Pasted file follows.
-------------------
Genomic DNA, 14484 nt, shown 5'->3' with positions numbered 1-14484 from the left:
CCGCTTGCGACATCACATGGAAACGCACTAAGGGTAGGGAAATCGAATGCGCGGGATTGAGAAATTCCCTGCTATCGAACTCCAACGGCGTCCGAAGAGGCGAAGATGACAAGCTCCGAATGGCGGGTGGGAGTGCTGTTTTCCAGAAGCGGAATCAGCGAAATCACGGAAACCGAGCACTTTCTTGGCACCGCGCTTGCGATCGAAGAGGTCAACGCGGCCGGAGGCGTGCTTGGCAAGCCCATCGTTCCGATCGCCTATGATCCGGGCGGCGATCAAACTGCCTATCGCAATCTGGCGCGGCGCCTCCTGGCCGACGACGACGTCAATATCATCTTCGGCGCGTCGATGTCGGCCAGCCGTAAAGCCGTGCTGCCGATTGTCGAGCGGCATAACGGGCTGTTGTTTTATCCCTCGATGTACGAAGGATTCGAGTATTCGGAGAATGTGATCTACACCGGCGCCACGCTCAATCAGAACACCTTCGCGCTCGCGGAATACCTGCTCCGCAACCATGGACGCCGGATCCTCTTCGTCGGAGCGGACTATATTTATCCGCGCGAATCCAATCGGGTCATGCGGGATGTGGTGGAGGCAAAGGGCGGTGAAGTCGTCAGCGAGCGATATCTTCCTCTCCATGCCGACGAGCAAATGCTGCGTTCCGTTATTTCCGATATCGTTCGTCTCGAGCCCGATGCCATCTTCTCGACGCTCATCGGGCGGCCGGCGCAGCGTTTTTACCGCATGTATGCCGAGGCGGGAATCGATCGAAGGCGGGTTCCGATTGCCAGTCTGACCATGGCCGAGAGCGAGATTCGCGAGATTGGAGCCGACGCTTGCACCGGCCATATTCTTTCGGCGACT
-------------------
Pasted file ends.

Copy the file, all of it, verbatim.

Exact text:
Genomic DNA, 14484 nt, shown 5'->3' with positions numbered 1-14484 from the left:
CCGCTTGCGACATCACATGGAAACGCACTAAGGGTAGGGAAATCGAATGCGCGGGATTGAGAAATTCCCTGCTATCGAACTCCAACGGCGTCCGAAGAGGCGAAGATGACAAGCTCCGAATGGCGGGTGGGAGTGCTGTTTTCCAGAAGCGGAATCAGCGAAATCACGGAAACCGAGCACTTTCTTGGCACCGCGCTTGCGATCGAAGAGGTCAACGCGGCCGGAGGCGTGCTTGGCAAGCCCATCGTTCCGATCGCCTATGATCCGGGCGGCGATCAAACTGCCTATCGCAATCTGGCGCGGCGCCTCCTGGCCGACGACGACGTCAATATCATCTTCGGCGCGTCGATGTCGGCCAGCCGTAAAGCCGTGCTGCCGATTGTCGAGCGGCATAACGGGCTGTTGTTTTATCCCTCGATGTACGAAGGATTCGAGTATTCGGAGAATGTGATCTACACCGGCGCCACGCTCAATCAGAACACCTTCGCGCTCGCGGAATACCTGCTCCGCAACCATGGACGCCGGATCCTCTTCGTCGGAGCGGACTATATTTATCCGCGCGAATCCAATCGGGTCATGCGGGATGTGGTGGAGGCAAAGGGCGGTGAAGTCGTCAGCGAGCGATATCTTCCTCTCCATGCCGACGAGCAAATGCTGCGTTCCGTTATTTCCGATATCGTTCGTCTCGAGCCCGATGCCATCTTCTCGACGCTCATCGGGCGGCCGGCGCAGCGTTTTTACCGCATGTATGCCGAGGCGGGAATCGATCGAAGGCGGGTTCCGATTGCCAGTCTGACCATGGCCGAGAGCGAGATTCGCGAGATTGGAGCCGACGCTTGCACCGGCCATATTCTTTCGGCGACT